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Publishers Weekly Reviews 1997 March #5
Levine's artful debut novel features a spunky heroine whose trials, all faced with admirable steadiness, give new twists to the classic Cinderella story. Ella is burdened with a curse (she cannot disobey a command), bestowed at birth as a gift from an addled fairy and this plus the loss of her beloved mother causes all sorts of troubles. Before her death, Ella's mother commands her daughter to keep the curse a secret only the cook, Mandy, who is also a fairy, knows the truth. Although Mandy won't use what she calls "big magic," she does give Ella a magical book that, through glimpses of other people's correspondence, lets her see what is going on in the lives of her new friend, Prince Charmont, her soon-to-be stepsisters and her greedy father. Levine ably creates tension between the good and evil characters, throwing in an assortment of ogres, elves and gnomes. Young readers will be charmed by the budding romance between Ella and her prince and touched by her crippling fear of hurting the prince via the curse. After a humorous and inventive re-enactment of Cinderella's three appearances at the royal ball, the action concludes with a slightly skewed but happy ending. Although the pace of the story flags in spots, and the author never wholly engages a suspension of disbelief (Ella's for example, when she tames ogres who want to make a meal of her), Levine provides a winning combination of memorable characters and an alluring fantasy realm that will leave readers with hopes of future tales of Ella and Prince Char. Ages 8-12. (May) Copyright 1998 Publishers Weekly Reviews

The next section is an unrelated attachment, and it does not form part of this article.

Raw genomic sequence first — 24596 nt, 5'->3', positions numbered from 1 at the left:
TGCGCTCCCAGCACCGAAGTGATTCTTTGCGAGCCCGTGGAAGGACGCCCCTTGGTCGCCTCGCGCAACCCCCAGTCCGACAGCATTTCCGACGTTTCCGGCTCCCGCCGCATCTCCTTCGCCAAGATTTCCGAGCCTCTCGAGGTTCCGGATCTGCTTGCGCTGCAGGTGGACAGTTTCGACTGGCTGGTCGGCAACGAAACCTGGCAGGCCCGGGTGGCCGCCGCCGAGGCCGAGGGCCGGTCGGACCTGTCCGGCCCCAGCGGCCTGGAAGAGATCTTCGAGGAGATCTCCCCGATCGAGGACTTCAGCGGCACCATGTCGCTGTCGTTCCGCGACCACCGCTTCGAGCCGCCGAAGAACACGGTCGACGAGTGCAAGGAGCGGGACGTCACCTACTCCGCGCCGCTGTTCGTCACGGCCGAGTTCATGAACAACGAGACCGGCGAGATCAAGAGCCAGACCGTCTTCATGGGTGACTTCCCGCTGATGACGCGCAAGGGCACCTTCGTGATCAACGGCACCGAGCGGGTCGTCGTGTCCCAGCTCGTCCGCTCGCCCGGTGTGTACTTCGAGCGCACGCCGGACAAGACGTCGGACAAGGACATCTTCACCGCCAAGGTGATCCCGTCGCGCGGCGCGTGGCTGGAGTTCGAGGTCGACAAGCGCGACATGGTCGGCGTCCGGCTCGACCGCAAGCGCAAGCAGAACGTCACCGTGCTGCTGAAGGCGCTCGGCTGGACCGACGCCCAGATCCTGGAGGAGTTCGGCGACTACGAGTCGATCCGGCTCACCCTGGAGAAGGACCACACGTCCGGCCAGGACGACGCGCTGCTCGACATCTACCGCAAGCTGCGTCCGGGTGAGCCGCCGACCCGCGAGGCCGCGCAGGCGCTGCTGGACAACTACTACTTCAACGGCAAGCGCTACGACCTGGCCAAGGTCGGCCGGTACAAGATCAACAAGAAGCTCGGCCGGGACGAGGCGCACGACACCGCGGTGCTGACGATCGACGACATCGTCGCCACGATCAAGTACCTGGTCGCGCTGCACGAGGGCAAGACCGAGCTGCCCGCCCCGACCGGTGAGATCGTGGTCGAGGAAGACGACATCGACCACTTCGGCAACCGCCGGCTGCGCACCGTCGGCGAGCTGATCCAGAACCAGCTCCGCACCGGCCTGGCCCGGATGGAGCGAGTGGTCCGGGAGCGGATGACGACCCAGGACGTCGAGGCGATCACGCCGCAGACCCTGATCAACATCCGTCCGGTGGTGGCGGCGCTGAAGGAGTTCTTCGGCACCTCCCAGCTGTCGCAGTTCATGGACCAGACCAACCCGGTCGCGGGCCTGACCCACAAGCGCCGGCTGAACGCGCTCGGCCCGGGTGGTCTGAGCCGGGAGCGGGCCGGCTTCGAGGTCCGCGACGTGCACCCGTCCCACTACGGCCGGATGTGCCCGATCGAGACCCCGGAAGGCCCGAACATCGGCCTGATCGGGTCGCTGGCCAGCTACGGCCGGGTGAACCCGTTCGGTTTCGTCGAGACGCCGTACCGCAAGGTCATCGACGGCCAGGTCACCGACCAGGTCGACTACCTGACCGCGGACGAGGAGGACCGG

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School Library Journal Reviews 1997 April